Helium escape valve
Patented development by Rolex
The Helium valve is a safety valve that allows helium to escape from the case of a divers’ watch during decompression. It is patented by Rolex in 1967, it was instrumental in unlocking new depths in underwater exploration. Without it, professional saturation divers in hyperbaric chambers would see the crystal of their watch pop from its case due to pressure build-up. First featured on the original Rolex Sea-Dweller, the standard issue for deep-sea divers around the world. It is available today on the Rolex Deepsea and Sea-Dweller 4000 models. Designed for professional use in the most extreme conditions.
How it works
In habitats at overpressure, which are filled with breathing mixes composed largely of helium, the watches behave in a similar manner to the divers’ bodies. The inner part of the watch case becomes saturated with helium as the pressure inside the watch case equalizes with that inside the chamber. Due to the extreme volatility of this light gas, which has the smallest molecules on Earth, the helium gradually penetrates the watch through the gaskets. During the decompression phase, helium is eliminated from human tissue at a faster rate than it can escape from a waterproof watch, with the result that pressure effectively builds up inside the watch case. Divers often observed during decompression that the watch crystal could pop out like a champagne cork from a bottle, due to this internal pressure. The watch must also be able to eliminate the excess helium inside the case.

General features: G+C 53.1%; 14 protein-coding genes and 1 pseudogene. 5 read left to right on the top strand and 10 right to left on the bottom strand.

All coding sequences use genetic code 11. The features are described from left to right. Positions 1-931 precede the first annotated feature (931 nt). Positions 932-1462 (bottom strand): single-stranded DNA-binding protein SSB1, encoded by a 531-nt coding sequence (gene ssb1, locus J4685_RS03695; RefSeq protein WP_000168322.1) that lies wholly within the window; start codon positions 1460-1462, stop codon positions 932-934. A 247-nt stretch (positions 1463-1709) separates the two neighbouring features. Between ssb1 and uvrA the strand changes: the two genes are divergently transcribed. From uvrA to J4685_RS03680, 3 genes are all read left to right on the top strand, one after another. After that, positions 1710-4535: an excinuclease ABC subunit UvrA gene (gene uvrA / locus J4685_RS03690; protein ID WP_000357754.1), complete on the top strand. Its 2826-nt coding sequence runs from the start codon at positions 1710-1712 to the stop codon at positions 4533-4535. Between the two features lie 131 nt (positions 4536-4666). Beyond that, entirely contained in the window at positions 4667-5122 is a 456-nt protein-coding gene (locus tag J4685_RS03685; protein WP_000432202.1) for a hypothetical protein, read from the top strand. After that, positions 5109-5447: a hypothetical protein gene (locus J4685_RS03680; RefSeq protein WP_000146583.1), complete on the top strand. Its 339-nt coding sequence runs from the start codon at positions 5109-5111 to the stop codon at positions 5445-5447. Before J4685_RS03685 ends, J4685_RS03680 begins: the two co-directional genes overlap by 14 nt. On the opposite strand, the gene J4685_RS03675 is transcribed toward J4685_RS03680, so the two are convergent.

Instead of attempting to make the watch impervious to helium, a practically impossible task, Rolex developed a unidirectional valve on the side of the watch case. It is activated automatically above a certain level of internal pressure to allow the gas to escape from the case, without affecting the waterproofness of the watch. Patented in 1967 by Rolex for its new professional divers’ model, the Oyster Perpetual Sea‑Dweller, the helium valve proved invaluable to the rise of deep-sea saturation diving. Comex swiftly adopted the Sea-Dweller as its official watch, as its divers continued to push ever further the limits for manned deep dives. The open-sea record of 534 metres set in 1988 was followed by another record in 1992 at an experimental depth of 701 metres in a hyperbaric chamber, with a 24-day decompression period – a record which still stands today.